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Re: My first glass aquarium in two years,a moderately eutrophic system.

Post  Crotalus on 21st January 2012, 8:31 am

Brilliant tank, love the roller substrate thing you did. Do you collect sea water and if so, do you find interesting recruitment of benthic life showing up in your tank?

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Re: My first glass aquarium in two years,a moderately eutrophic system.

Post  liquidg on 21st January 2012, 10:01 am

Once I have cycled and matured the external bio filter, with out the tank connected at all, just running off a tub of fresh ocean water originally and regularly added large amounts varied dead tissue for varied ammonias, soon once the bacteria has done its bit, the protists have now wiped out the bacteria and taken over the nitrite cycle, during this time I was doing a bit of work on the tank like gluing in all the rollers to the bottom of the tank and than added the dead coral (dry),you know getting it ready to add water with no life in there of any kind!!!!

After that I get varied benthic invertebrates via shell grit from depths raising it to the boat with water and pore it into a colander and shake the rubble grit around with a slight amount of marine rubbish going through the colander with all the benthics than pore the shell grit/rubble back over the side.

Also once each month or so I go and find a certain patch of algae that is always bellow the lowest tide, very gently gather it into a bucket and shake the bucket quite roughly and pore the water through the colander.

These ways I get fresh planktonic creatures, so far good ones, and plenty of benthic inverts and I turn over rocks (always put them the right way back ) to expose varied sponges and scrape some off and take them home and push them between the dead coral (boiled and bleached corals) that is my complete tank dead rock structure, very much live rock now.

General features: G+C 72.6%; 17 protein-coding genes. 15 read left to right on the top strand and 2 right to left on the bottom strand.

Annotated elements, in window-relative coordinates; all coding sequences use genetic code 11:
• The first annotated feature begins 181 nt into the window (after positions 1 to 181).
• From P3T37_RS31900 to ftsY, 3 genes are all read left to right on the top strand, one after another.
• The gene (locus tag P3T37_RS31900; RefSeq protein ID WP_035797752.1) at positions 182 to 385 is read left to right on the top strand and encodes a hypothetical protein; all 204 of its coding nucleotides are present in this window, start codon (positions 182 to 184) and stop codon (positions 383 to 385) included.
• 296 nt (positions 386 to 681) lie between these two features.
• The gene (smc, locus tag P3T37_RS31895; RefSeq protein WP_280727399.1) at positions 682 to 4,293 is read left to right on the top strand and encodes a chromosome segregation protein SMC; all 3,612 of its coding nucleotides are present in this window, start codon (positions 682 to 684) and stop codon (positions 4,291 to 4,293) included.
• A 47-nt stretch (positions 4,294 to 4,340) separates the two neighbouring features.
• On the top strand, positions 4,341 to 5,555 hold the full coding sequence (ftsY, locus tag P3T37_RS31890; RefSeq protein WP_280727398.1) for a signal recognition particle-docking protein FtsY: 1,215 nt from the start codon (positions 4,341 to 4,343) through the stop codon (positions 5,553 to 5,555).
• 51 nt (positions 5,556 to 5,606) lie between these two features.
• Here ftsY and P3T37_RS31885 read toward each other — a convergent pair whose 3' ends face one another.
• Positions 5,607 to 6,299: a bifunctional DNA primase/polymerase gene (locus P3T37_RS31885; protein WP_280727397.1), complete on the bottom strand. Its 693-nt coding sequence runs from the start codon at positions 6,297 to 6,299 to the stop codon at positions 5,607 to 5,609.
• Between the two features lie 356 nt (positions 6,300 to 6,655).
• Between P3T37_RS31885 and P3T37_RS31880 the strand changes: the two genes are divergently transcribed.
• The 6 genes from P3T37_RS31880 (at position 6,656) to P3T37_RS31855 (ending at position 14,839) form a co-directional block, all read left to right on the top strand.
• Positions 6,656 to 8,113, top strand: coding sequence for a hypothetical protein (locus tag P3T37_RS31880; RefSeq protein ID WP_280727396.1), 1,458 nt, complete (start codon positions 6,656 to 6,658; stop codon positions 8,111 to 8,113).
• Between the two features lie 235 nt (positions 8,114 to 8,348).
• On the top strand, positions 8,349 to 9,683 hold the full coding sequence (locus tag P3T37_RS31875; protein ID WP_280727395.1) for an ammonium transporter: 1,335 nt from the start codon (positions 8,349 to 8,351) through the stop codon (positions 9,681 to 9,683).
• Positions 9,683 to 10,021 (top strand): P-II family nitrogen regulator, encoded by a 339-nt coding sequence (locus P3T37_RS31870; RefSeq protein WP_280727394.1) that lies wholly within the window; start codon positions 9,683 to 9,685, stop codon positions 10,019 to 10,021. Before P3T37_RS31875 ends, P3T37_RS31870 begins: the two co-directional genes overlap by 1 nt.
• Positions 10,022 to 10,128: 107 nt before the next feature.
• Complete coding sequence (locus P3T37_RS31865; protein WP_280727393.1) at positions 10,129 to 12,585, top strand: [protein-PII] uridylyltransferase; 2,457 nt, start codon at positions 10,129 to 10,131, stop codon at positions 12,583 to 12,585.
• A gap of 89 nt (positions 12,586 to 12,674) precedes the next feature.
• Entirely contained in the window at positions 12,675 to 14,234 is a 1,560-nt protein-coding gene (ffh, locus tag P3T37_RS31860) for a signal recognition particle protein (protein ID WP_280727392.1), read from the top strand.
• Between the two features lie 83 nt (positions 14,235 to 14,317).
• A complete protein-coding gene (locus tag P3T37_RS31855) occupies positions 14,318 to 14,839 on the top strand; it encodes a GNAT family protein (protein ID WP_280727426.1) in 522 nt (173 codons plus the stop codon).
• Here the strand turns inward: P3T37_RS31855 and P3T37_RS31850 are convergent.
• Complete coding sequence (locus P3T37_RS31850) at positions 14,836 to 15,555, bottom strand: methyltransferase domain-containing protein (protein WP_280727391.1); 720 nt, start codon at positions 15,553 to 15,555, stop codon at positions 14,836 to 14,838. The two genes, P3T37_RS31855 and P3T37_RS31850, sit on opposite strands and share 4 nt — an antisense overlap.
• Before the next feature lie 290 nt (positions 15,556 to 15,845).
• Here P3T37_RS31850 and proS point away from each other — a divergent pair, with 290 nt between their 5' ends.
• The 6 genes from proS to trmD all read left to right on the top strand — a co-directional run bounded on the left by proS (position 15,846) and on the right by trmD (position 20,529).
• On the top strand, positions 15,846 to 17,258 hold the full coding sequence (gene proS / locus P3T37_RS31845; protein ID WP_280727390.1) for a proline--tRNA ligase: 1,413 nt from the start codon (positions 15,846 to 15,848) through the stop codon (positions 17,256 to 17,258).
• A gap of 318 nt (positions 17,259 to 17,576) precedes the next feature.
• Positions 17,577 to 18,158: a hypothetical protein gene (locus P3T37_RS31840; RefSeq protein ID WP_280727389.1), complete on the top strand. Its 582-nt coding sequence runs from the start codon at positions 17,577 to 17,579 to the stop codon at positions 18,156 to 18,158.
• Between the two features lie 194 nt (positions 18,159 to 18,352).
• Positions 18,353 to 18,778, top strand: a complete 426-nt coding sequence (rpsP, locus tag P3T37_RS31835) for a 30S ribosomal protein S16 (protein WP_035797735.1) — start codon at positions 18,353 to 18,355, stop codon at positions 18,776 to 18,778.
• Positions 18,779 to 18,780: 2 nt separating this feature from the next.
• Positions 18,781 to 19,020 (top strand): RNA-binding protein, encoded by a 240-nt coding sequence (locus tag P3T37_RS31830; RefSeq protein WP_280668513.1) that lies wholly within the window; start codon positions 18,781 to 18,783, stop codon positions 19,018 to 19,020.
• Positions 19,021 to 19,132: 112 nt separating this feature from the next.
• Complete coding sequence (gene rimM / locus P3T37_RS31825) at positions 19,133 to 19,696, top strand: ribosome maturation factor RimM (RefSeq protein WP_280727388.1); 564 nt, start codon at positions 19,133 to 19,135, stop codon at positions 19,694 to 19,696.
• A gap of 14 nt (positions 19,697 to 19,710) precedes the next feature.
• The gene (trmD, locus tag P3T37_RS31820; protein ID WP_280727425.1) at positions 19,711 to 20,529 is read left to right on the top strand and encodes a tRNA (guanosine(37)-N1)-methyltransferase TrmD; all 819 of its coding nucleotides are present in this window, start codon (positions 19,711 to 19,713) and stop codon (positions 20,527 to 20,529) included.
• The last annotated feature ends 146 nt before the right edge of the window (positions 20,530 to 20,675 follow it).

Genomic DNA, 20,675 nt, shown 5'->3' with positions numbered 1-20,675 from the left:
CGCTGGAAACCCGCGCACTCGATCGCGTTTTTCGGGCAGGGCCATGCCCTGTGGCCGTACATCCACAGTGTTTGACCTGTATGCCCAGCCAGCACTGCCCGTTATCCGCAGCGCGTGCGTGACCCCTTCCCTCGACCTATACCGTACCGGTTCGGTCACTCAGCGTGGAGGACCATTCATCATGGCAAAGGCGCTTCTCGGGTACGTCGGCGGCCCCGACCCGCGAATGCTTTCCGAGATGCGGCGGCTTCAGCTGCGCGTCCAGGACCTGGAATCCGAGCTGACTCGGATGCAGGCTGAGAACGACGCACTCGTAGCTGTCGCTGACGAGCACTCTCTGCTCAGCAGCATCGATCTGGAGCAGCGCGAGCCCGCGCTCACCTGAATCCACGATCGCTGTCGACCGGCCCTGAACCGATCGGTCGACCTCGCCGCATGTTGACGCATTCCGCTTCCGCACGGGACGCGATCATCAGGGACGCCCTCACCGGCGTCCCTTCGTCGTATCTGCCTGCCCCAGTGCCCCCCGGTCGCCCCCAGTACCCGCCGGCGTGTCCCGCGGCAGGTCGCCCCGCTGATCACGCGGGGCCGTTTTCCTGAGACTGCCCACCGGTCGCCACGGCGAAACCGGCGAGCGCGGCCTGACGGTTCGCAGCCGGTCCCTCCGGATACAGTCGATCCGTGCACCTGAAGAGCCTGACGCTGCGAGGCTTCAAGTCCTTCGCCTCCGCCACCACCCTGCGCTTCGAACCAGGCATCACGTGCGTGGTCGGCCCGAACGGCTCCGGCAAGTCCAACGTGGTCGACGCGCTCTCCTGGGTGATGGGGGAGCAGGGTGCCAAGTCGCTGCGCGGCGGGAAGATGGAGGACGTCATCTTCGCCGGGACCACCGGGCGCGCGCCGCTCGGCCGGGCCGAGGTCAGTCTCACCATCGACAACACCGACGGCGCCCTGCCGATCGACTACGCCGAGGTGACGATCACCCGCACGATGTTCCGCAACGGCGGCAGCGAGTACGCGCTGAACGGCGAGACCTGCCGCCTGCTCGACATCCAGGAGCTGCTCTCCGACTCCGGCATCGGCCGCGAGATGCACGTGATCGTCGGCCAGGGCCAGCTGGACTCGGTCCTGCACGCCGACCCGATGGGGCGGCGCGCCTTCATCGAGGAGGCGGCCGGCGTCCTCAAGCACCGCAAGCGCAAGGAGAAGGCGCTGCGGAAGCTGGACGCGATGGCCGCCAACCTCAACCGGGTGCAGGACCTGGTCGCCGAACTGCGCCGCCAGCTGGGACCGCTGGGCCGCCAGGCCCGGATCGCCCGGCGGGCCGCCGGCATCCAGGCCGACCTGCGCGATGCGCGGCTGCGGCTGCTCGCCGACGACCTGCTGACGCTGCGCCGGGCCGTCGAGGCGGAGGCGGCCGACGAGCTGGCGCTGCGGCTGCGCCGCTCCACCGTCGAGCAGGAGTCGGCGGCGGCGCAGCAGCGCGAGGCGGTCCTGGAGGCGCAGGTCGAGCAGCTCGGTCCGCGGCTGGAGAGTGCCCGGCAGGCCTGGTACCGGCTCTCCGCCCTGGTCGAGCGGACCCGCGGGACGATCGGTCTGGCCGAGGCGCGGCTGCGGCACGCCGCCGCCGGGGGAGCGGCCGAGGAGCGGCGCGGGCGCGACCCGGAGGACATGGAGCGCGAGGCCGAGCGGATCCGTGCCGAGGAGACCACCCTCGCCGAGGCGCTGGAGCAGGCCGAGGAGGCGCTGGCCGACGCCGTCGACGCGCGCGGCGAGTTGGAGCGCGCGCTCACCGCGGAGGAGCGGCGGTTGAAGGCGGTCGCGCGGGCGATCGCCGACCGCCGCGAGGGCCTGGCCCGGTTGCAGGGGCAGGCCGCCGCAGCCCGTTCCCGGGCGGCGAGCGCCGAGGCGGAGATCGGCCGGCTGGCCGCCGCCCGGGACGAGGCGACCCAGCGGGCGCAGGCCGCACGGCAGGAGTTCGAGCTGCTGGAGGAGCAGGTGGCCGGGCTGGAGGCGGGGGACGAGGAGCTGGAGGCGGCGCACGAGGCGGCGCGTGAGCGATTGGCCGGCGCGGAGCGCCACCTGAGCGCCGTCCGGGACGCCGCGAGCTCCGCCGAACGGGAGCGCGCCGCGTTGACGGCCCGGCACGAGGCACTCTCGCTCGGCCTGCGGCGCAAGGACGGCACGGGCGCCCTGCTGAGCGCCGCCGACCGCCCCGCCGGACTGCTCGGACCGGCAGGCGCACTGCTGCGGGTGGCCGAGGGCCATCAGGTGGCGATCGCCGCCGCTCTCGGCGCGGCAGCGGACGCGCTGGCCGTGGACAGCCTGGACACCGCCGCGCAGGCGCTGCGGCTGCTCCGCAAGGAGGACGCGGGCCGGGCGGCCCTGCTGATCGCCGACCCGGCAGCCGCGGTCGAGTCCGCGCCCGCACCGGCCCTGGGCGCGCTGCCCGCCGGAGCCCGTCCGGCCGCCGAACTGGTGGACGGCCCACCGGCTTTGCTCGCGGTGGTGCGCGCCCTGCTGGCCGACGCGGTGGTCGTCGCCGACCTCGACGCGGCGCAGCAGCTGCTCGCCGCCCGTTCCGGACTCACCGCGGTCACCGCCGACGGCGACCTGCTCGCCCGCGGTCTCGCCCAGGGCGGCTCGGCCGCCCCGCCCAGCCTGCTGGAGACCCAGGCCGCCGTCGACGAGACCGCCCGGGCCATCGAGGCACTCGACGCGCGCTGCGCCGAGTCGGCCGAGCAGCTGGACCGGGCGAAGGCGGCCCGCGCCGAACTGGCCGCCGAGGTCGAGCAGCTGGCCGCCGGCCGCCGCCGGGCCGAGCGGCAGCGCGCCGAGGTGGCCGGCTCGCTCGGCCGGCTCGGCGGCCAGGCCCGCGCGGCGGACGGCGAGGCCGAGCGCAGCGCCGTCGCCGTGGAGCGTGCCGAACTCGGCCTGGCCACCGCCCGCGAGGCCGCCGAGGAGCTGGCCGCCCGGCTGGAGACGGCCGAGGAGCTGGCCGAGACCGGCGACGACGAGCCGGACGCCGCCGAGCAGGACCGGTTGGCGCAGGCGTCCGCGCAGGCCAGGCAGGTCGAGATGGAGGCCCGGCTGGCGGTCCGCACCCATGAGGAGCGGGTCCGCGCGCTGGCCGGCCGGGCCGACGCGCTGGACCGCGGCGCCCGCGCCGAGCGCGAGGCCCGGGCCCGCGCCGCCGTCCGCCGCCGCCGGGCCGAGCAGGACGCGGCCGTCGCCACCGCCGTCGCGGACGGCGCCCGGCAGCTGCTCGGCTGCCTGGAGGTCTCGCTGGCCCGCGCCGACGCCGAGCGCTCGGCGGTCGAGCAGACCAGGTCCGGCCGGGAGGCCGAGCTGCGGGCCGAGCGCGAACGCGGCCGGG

These things seed my tank with so much life its amazing, the back and between the dead rock is no longer dead rock, its superior to live rock with no crabs or mantis or what ever getting in the tank!

My favourite of late has been collecting Ascidians of many types and push them in between the dead rock, they have some nice colours,good for tank as well!!

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Re: My first glass aquarium in two years,a moderately eutrophic system.

Post  liquidg on 29th January 2012, 12:01 pm

Algae trimming

More good results, the algae area of the NWMS has been at the trimming stage twice now and everything is powering, the corals have recovered totally, sadly I lost three stags, the weakest ones near the centre that received weakest lighting went down.

This is the algae area in full bloom, the pest is still in the tank and the pre filter is holding them at bay, so far so good!



Algae ready to trim



Trimming algae



Trimmed algae



Hot water to kill algae and reintroduce it for use of nutrients.



Neatly trimmed algae area



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Re: My first glass aquarium in two years,a moderately eutrophic system.

Post  Dazza on 30th January 2012, 12:21 pm

liquidg wrote: